Introduction to Risk Management Standards

Doug Vincent
Doug Vincent
June 3, 2024
Introduction to Risk Management Standards

Capital projects are exciting ventures, full of potential for growth and innovation. But let's face it, they also come with their fair share of risks. Unexpected costs, scope creep, and unforeseen delays can quickly turn a promising project into a stressful ordeal.

That's where risk management standards step in. These established frameworks aren't just about winging it and hoping for the best – they provide a structured approach to identifying, assessing, and mitigating the uncertainties that can derail your project.

This guide will take you on a tour of these invaluable standards, showcasing the diverse options used around the globe and highlighting the key ones that can transform your risk management game. Whether you're a seasoned project manager or just starting out, get ready to discover how these standards can empower you to tackle risks head-on and steer your projects towards success.

What is Risk Management?

Risk management is the process of identifying, assessing, and mitigating potential risks that could impact a capital project’s objectives, such as overruns, scope creep, and project delays. Risk Management involves proactively addressing uncertainties, whether technical, financial, regulatory, or stakeholder-related (anything that might affect the project!) to minimize negative outcomes or capitalize on opportunities.  

By embedding risk management into the project via a Risk Management Plan, organizations can make informed decisions, allocate resources efficiently, and increase the likelihood of delivering projects within scope, time, and budget constraints while maintaining stakeholder satisfaction and adhering to quality standards.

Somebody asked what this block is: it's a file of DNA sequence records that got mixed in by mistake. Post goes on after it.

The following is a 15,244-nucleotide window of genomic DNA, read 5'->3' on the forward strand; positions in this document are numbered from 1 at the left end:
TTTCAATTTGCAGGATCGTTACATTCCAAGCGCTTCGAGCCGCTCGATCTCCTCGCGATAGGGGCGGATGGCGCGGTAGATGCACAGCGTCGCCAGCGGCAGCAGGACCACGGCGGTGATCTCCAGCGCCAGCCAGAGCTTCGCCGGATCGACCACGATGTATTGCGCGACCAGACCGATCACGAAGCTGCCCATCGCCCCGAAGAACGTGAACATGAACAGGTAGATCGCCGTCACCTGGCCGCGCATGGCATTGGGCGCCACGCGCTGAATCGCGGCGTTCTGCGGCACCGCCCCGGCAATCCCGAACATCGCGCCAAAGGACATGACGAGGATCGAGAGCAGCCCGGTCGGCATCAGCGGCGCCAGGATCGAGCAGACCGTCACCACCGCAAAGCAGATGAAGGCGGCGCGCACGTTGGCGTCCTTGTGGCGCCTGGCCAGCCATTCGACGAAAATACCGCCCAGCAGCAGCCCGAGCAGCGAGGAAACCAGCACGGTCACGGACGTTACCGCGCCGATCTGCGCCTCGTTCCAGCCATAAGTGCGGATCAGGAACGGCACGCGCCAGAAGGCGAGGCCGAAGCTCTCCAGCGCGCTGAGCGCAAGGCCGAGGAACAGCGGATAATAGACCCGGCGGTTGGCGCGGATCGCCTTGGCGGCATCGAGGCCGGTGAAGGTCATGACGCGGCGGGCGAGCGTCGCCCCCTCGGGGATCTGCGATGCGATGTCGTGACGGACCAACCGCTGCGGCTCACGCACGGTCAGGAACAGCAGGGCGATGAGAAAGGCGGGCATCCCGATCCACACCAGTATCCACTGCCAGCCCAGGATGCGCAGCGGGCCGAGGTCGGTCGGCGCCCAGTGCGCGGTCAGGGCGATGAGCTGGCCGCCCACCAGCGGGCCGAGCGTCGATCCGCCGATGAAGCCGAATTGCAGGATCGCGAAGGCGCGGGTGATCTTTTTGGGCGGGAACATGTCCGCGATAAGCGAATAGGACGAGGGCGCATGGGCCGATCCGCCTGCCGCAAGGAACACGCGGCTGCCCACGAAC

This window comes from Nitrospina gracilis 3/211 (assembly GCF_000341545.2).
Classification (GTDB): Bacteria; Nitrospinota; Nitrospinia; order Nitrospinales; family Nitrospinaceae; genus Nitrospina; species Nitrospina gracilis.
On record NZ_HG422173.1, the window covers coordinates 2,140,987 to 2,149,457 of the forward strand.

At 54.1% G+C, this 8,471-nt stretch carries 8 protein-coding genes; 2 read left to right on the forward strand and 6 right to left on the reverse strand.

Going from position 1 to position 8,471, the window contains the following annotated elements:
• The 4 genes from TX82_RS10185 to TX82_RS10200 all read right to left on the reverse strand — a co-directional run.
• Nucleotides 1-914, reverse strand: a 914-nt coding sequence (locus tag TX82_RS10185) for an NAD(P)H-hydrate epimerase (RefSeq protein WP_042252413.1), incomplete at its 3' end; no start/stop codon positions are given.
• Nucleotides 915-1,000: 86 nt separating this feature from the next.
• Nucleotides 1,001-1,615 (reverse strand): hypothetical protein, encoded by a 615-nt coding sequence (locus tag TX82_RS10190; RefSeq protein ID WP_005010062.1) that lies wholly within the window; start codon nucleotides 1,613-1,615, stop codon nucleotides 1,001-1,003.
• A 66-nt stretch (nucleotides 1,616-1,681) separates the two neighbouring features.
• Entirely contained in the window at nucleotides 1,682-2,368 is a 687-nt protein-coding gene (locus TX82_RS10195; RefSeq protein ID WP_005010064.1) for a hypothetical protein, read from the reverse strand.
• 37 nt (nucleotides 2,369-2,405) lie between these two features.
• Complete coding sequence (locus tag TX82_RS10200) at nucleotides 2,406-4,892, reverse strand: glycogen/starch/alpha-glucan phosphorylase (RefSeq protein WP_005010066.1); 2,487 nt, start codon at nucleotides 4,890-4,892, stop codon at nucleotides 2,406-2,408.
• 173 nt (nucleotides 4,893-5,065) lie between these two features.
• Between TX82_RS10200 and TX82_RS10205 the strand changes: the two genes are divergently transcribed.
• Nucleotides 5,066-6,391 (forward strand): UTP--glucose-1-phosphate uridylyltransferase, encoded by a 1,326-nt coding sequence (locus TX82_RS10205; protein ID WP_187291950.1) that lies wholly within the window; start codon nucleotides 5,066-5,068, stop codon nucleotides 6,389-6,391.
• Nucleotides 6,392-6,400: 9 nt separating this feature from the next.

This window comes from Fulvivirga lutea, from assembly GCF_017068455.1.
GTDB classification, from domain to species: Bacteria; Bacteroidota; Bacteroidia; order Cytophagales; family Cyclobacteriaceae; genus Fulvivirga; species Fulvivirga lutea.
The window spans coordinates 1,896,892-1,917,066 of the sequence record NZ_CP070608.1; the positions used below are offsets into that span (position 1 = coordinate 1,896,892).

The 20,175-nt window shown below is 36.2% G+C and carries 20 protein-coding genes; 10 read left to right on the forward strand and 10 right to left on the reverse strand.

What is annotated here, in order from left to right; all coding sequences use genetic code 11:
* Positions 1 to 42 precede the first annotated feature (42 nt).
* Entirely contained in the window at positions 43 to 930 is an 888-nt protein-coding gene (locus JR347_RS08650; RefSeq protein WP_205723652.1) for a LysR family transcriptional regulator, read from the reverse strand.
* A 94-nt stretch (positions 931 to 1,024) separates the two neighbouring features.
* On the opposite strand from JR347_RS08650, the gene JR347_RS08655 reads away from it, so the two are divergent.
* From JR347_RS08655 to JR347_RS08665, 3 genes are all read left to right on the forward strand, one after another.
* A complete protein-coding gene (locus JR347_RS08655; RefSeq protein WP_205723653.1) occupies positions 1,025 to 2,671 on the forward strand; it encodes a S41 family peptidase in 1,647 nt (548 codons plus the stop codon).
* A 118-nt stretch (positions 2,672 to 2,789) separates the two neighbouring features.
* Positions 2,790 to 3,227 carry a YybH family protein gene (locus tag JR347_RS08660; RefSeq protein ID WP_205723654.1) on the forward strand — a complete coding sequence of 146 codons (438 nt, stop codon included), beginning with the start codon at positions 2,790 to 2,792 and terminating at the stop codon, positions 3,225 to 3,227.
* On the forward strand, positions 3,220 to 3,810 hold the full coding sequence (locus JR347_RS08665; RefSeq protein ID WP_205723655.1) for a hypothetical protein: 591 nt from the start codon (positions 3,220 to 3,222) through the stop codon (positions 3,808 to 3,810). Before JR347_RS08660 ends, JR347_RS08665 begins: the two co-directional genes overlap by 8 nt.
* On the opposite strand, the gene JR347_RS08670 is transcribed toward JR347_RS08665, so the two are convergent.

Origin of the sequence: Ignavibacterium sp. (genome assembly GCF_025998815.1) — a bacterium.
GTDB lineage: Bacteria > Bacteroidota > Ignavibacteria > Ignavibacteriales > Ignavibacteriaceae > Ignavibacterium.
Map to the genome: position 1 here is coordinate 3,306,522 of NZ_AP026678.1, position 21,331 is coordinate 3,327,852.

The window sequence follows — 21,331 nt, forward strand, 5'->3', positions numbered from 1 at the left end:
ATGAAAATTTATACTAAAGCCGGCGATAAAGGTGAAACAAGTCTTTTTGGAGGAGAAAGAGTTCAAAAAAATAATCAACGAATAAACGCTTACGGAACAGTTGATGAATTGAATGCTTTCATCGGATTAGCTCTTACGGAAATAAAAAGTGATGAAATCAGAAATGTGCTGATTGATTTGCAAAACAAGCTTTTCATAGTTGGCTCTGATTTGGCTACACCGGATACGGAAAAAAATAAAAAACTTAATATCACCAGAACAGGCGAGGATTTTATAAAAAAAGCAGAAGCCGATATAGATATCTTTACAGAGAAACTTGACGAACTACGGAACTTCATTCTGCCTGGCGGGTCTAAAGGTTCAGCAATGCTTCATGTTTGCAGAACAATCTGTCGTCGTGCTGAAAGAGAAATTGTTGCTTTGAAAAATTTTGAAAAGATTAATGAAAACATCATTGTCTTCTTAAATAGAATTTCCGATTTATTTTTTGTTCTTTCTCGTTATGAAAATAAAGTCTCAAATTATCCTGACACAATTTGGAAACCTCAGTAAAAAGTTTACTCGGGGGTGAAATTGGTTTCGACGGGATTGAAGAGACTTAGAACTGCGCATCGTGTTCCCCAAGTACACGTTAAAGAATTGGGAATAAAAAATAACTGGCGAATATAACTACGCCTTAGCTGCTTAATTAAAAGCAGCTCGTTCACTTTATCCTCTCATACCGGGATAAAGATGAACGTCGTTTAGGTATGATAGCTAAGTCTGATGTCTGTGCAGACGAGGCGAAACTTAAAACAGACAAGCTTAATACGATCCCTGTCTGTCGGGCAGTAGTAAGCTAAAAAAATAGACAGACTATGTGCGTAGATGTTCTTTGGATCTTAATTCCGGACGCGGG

What is a Risk Management Plan?

A risk management plan is a written document outlining a framework by which you identify, assess, and mitigate potential risks within your capital project. Risk Management Plans can be written for projects, programs, portfolios, or entire organizations.  

Risk Management Plans function like a system, helping you proactively address risk-related uncertainties. The plan ensures that risks related to cost overruns, scheduling delays, quality issues, regulatory compliance, and stakeholder expectations are managed.  

List of Risk Management Frameworks

Capital Project Owners and businesses working in the construction industry generally rely on structured risk management frameworks and guidelines from reputable organizations such as:

These organizations provide comprehensive frameworks, principles, and practices for managing risks effectively, so you don’t have to consider the best approach. This ‘best practice’ information is compiled into a ‘standard’ that takes the form of a long, long document you can refer to! Did we say long? To make things easy, we’ve done all the reading and provided this comprehensive list of key risk management standards applicable to capital projects across different regions so you can select the right one to apply.